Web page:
Finally, I’m pleased to say that I’m using btrfs. I’ve been using it for quite some time but have only recently started using its advanced features (namely, snapshots and subvolumes). For those that don’t know, btrfs subvolumes are exactly what they sound like – volumes inside of existing volumes. Sub-subvolumes show up simply as folders. To create a new subvolume, you issue a ‘btrfs subvolume create /path/to/creation/point’. It’s perfectly valid to create one inside of /var/www, because your root filesystem is already a subvolume (probably). Then, to snapshot, all it takes is ‘btrfs subvolume snapshot /path/to/snapshot /path/to/store/snapshot’. I created a subvolume in the root hierarchy (i.e. /snapshots) for snapshots. A pleasant consequence of this is I can easily browse snapshots and list, delete, move, copy, etc. files. With this, should I accidentally bork something, I can either restore the snapshot or grab any file. Handy, eh? For the record, I’ve been using btrfs for at least 6 months and have not (knock on wood!) had any data loss or corruption issues. But ymmv, etc., and I am not responsible for anything that happens to you as a result of stupidity, happenstance, cosmic radiation, o lo que pasa.
April 14, 2013 in Translations
Here’s another Neruda translation, this time of his Poem #6, “Te recuerdo como eras”
I remember how you were last autumn.
You were the gray beret and the calm heart.
In your eyes the flames of twilight quarrel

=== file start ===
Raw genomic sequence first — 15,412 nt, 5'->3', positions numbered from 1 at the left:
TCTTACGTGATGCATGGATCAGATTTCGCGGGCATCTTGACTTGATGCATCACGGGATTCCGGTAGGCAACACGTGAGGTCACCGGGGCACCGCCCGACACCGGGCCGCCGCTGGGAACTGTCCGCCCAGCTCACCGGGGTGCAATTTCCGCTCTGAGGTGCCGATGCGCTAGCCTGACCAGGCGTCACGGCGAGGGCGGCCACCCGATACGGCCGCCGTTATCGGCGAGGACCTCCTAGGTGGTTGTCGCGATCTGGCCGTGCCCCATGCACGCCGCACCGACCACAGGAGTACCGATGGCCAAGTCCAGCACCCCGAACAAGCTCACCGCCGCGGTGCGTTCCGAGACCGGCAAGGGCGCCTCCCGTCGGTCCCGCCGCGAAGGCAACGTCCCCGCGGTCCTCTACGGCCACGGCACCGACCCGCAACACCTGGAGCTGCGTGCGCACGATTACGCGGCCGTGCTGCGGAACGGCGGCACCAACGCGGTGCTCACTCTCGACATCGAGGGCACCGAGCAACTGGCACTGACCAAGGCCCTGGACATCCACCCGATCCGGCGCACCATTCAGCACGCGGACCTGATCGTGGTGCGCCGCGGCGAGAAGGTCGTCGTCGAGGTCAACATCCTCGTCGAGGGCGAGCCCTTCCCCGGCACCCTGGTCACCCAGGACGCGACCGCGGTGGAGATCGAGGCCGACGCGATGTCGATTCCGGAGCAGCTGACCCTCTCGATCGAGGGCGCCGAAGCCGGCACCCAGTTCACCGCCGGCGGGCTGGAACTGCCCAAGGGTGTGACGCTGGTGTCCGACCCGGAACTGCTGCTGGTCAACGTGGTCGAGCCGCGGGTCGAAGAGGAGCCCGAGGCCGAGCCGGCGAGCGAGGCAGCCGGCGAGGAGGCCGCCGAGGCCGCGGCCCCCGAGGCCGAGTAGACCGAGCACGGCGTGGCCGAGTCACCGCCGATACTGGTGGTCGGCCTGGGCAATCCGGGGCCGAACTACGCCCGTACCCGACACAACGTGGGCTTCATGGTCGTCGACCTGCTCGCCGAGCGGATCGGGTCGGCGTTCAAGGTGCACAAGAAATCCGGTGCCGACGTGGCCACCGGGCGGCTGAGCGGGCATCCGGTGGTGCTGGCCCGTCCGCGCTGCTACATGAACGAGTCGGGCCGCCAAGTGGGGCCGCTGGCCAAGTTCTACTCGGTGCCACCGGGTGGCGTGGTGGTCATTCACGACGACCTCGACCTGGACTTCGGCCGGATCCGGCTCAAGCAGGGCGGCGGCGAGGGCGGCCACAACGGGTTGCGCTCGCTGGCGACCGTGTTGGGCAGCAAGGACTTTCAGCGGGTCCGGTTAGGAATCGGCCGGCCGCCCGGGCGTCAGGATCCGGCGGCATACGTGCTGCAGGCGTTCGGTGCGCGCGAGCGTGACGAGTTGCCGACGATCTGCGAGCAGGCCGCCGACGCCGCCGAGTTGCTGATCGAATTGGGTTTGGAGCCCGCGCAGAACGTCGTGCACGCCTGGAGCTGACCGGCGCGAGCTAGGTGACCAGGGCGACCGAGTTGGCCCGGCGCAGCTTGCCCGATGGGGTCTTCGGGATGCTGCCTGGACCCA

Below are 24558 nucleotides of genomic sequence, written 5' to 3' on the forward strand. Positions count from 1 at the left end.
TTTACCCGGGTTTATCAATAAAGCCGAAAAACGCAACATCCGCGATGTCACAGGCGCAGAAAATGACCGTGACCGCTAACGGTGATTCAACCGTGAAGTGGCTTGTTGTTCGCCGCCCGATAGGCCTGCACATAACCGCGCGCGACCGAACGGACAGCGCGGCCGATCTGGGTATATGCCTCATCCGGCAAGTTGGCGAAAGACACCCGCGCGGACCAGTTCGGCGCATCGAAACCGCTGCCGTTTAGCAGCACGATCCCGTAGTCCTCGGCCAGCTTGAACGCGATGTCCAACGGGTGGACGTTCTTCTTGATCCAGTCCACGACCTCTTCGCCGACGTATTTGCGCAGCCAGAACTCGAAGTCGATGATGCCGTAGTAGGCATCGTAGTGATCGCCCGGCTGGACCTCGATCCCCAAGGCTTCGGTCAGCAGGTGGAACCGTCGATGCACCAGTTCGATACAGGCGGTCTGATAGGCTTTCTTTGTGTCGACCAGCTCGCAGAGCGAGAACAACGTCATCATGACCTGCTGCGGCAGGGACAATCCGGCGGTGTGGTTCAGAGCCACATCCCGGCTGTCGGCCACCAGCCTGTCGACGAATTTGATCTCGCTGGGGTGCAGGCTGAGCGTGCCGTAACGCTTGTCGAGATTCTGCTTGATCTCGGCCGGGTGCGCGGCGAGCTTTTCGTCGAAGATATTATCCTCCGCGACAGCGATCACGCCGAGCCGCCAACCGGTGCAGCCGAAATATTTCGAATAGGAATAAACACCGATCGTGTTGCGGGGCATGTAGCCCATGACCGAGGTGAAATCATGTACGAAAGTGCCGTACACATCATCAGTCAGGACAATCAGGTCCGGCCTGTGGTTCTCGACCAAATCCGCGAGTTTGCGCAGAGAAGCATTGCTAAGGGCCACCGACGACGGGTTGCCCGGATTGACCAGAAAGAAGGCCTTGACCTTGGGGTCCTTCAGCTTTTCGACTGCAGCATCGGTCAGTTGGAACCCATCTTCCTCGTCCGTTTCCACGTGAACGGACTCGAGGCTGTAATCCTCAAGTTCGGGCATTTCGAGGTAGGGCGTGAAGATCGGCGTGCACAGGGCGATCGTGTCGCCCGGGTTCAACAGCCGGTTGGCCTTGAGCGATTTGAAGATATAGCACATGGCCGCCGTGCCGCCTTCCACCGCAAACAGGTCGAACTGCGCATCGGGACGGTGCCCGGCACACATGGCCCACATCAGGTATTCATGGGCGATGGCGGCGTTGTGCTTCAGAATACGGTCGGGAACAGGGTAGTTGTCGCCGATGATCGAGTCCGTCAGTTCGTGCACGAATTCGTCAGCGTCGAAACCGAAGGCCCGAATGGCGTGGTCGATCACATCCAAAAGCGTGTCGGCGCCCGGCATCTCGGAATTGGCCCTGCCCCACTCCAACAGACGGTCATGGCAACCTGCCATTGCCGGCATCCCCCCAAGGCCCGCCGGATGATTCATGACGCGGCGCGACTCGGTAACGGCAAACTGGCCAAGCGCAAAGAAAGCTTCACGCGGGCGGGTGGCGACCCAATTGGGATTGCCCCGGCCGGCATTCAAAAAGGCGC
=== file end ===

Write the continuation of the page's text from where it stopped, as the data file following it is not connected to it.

And the leaves fall in the water of your soul,
Attached to my arms like a vine.
The leaves pick your slow, calm voice,
Stuporous bonfire in which my thirst burned.
Sweet blue hyacinth twisting above my soul.
I feel your eyes traveling and autumn is distant:
gray beret, bird’s voice, and heart of home
to where my profound longings emigrate
and my joyful kisses fall like embers.
Sky from a boat. Field from the hills.
Your memory is one of light, of smoke, of a calm pond!
Farther away from your eyes burned the twilights.
Dry autumn leaves revolved in your soul.
April 3, 2013 in Translations
I decided to do a literal translation of Pablo Neruda’s Poem 20, from his 20 Poems of Love. (Original Spanish here).
I can write the saddest verses tonight.
To write, for example, “The night is starry,
and the stars shiver, blue, in the distance.”
The night wind spins in the sky and sings.
I loved her, and sometimes she too loved me.
In nights like these, I had her in my arms.
I kissed her often under the infinite sky.
She loved me, and sometimes I too love her.
To not have loved her great fixed eyes.
I can write the saddest verses tonight.
To think that I don’t have her. To feel that I have lost her.
To hear the immense night, more immense without her.
And the verse falls to the soul like dew to the grass.
What importance is it that my love wasn’t able to save her.
The night is starry and she isn’t with me.
That is all. In the distance someone is singing. In the distance.
My soul isn’t content with having lost her.
As if to approach her with my searching gaze.
My heart searches for her, and she is not with me.
The same night that whitens the same trees.
Us, those of that time, we’re no longer the same.
I no longer love her, for sure, but how much I loved her.
My voice searches the wind to touch her ear.
Another’s. It will be another’s. Like before my kisses.
Her voice, her bright body. Her infinite eyes.
I no longer love her, for sure, but perhaps I love her.
Love is so short, and forgetting is so long.
Because in nights like these I had her in my arms,
my soul isn’t content with having lost her.
Even if this were the last pain that she causes me,
and these were the last verses that I wrote her.